In modern times, German scholars studied and recorded these ancient Christian Gaelic scripts. This work allowed a picture of pre-Christian Ireland to be formulated. Manuscripts such as the 12th century Book of the Dun Cow and the similarly-aged Book of Leinster identify several cycles of Irish history.

These include:

1.The Mythological Cycle.

2.The Ulster Cycle.

3.The Fenian Cycle.

4.The Historical Cycle (The Cycle of the Kings).

Let’s begin our journey with an introduction to some of the main characters that appear in popular Irish mythological stories.

The Hero: Cú Chulainn

Cú Chulainn (formally known as Sétanta) is one of the most infamous heroes to appear in the Ulster Cycle of Irish mythology. Cú Chulainn connects together several strands of Irish mythology. He is the son of, as well as an incarnation of, the god Lugh. Lugh is one of the most prominent gods in all of Irish mythology, as well as a member of the Tuatha Dé Danann. The Tuatha Dé Danann are a supernatural race who eventually became known as the ‘fairies’ or ‘little people’ in later folklore.

Cú Chulainn’s mother is a mortal, Deichtine. She is a sister of a great king, Conchobar Mac Nessa.

The story of how Cú Chulainn got his name is known by nearly every Irish person. Sétanta, as he was then called, joins a boy troop at Emain Macha, an important ancient site near modern day Armagh in Northern Ireland.

At Emain Macha, a game of hurling ends with Sétanta’s name being changed to Cú Chulainn (translation: ‘The hound of Culann’). To this day, our national sport in Ireland is still hurling. Cú Chulainn later features in the battle raid of Cooley where he defends Ulster in single-handed combat.

The Cailleach/ “the old woman” or “hag” (Witch):

The Cailleach is seen as a witch-like figure. She is the goddess of winter. Stories of the Cailleach survive throughout Ireland and Scotland. In later folklore, she is described as a hag-like woman.

The Cailleach is associated with numerous locations that we visit with Vagabond and Driftwood tours of Ireland. These include the Cliffs of Moher, the Beara peninsula and the mountain of Slieve Gullion in Northern Ireland.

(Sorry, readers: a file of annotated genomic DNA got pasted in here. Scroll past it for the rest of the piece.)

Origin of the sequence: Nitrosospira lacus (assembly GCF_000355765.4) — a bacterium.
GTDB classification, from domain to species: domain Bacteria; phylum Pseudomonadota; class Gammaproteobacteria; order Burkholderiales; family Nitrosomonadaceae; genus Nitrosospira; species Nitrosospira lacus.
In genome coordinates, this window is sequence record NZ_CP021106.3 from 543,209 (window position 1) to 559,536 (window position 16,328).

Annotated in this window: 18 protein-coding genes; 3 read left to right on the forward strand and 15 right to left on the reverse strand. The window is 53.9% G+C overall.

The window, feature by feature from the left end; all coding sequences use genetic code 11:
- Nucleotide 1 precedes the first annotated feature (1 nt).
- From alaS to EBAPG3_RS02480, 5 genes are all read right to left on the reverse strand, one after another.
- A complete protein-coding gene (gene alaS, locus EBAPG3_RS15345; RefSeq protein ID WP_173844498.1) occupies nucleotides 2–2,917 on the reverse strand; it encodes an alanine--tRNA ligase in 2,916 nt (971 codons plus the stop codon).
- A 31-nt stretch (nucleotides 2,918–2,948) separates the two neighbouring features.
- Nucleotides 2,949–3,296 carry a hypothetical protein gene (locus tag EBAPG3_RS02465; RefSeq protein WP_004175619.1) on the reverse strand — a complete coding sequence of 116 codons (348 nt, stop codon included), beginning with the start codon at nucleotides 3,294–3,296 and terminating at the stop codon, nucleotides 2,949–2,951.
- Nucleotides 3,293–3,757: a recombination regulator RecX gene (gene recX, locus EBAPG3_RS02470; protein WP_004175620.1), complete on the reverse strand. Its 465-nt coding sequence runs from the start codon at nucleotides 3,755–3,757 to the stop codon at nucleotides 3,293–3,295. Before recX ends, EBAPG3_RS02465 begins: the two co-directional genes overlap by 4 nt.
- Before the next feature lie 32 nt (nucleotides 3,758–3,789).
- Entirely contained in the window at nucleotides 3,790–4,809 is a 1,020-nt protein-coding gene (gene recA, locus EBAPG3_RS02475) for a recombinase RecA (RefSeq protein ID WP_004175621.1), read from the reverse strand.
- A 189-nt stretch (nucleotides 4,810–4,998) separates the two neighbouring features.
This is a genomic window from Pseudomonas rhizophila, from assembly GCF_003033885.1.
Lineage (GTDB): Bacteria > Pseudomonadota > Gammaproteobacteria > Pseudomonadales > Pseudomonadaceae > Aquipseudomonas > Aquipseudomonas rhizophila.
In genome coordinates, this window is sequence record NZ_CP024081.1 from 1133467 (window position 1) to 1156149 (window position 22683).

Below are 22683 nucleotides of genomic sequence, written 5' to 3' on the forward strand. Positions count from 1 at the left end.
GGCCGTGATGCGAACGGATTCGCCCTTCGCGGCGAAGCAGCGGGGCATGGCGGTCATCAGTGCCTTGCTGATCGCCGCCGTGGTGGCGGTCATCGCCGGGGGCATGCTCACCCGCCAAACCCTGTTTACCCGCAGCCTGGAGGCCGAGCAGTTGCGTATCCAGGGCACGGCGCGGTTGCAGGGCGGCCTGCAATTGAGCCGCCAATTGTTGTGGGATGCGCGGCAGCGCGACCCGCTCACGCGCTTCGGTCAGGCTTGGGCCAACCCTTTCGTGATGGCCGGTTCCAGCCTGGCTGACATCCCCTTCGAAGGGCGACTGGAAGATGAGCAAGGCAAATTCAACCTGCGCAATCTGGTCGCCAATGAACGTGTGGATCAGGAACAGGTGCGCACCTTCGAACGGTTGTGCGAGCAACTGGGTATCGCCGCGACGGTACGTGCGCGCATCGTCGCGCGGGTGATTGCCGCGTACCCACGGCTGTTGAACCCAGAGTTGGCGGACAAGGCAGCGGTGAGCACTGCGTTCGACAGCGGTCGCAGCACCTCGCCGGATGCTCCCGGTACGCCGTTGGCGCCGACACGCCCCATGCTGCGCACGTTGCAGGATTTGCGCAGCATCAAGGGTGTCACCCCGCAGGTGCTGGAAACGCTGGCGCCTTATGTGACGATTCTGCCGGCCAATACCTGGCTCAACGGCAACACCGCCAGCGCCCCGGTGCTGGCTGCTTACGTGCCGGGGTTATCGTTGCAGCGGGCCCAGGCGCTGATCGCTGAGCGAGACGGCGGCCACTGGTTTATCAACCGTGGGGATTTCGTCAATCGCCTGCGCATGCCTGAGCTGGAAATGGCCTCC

Vagabond group atop slieve gullion surrounded by rocks


The Wise One: Fionn Mac Cumhaill

Fionn MacCumhaill is more commonly known outside Ireland as ‘Finn Mac Cool’ (the pronunciation is similar). Fionn was a mythical hunter-warrior. He is famous during the Fenian Cycle.

Fionn is most known for his part in the story The Salmon of Knowledge, another standard of Irish folklore that 99.9% of Irish kids learn in elementary school. In the iconic tale, young Fionn burns his thumb while cooking a magical salmon for his druidic master. Instinctively sucking the blister, the apprentice Fionn is accidentally bestowed with the wisdom of the world.

Fionn is often described as a handsome warrior, much favoured by the ladies. The adventures of Fionn and the Fianna - his band of legendary warriors - have formed bedtime stories for Irish boys and girls for centuries. Like the Cailleach, Fionn is associated with Slieve Gullion in Northern Ireland. This is an ancient volcanic ring that forms the first hike of our 7 Day Vagabond Magnetic North Adventure Tour. It is not an exaggeration to say the area is steeped in Irish mythology.

Fionn is also associated with the Giant’s Causeway, the Cliffs of Moher and many other locations around Ireland.

Giants causeway with a mountain the background

Have you enjoyed learning about Irish Mythology?

Keep an eye out for Part 2 when Bébhinn tells some classic stories of Irish mythology…

Border between sections Border between sections